Water Law and the Search for Sustainability: A Comparative Analysis
Water Resources Planning and Management, R. Quentin Grafton & Karen Hussey (eds.) Cambridge University Press, 2011
22 Pages Posted: 28 Aug 2015 Last revised: 2 Sep 2015
Date Written: 2011
Domestic water law regimes all around the world face a common challenge: how to allocate freshwater resources in a fair, efficient, and sustainable way. Agriculture, industry, and municipalities have traditionally competed for this increasingly limited resource. The legal structures that were devised to meet those critical economic and social uses, however, ignored another use, a non-consumptive use that until recently was not well understood and had relatively few champions in the political or legal arena. The environment — including adequate stream flows and healthy ecological processes — is the use that our domestic water law regimes have typically overlooked since these legal systems were designed, in large measure, to regard water as a commodity for exclusive human use and consumption.
As a result of this myopic approach to the use of a natural resource, many rivers and streams bear little resemblance today to the waters they once were. Agricultural interests, industry, municipalities, and other water managers have manipulated and degraded our freshwater resources in relentless fashion, all facilitated by domestic water law regimes. Meanwhile, little or no attention was paid to the adverse environmental effect of reduced stream flows or to the value of the ecological services that well-functioning freshwater systems provide.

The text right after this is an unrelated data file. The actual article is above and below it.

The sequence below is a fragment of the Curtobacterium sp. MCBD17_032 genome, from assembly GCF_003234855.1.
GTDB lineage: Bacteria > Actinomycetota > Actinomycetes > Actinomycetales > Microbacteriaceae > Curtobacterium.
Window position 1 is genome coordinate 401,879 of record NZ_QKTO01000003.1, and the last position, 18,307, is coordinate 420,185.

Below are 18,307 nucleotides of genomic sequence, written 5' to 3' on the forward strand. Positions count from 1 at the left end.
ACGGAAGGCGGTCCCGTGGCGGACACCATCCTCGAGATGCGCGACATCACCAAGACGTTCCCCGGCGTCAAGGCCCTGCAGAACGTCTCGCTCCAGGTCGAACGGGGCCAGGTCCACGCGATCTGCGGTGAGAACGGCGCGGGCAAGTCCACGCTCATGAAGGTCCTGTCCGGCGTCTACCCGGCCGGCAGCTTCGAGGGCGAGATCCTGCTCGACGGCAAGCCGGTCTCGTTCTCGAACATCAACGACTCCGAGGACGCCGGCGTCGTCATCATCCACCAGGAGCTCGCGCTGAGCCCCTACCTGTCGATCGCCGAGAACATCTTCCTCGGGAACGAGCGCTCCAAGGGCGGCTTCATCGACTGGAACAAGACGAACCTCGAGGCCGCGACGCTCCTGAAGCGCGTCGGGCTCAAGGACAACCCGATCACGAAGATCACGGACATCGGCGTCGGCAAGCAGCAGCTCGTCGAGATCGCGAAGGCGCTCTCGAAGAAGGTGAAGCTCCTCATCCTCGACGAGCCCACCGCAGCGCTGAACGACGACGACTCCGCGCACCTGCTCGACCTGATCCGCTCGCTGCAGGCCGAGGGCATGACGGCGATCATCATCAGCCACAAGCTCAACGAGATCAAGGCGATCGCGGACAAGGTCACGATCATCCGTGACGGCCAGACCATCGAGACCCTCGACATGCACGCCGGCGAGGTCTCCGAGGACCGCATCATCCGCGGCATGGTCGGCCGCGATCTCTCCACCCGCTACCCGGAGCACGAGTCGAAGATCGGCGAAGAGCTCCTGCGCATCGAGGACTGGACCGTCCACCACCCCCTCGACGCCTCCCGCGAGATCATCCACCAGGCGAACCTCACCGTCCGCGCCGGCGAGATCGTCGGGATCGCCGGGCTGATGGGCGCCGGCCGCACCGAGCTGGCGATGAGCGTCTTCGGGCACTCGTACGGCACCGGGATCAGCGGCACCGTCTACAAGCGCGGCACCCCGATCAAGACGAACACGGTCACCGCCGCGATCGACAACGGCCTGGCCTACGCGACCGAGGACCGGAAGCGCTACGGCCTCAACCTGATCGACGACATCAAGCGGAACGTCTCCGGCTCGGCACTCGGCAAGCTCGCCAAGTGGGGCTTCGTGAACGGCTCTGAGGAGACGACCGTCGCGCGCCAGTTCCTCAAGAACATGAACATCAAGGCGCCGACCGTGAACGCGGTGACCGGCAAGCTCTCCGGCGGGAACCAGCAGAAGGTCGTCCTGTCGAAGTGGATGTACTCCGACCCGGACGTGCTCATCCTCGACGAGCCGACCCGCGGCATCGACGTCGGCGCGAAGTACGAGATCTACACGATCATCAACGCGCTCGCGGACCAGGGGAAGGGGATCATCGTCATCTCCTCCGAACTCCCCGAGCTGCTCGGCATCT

After so many years and the creation of so many economic and social expectations predicated upon prior practice, change is difficult. Nevertheless, a number of legal systems have attempted, to one extent or another, to integrate environmental concerns into their legal regimes for allocating water. This chapter, from the Water Resources Planning and Management book published by the Cambridge University Press, explores the way in which three nations have done so: the United States, South Africa, and Australia. It also examines the failure of a pure market approach in Chile, which made water into a complete commodity to the exclusion of ecological considerations.
Keywords: water law, water rights, environmental flows, environmental law, comparative law
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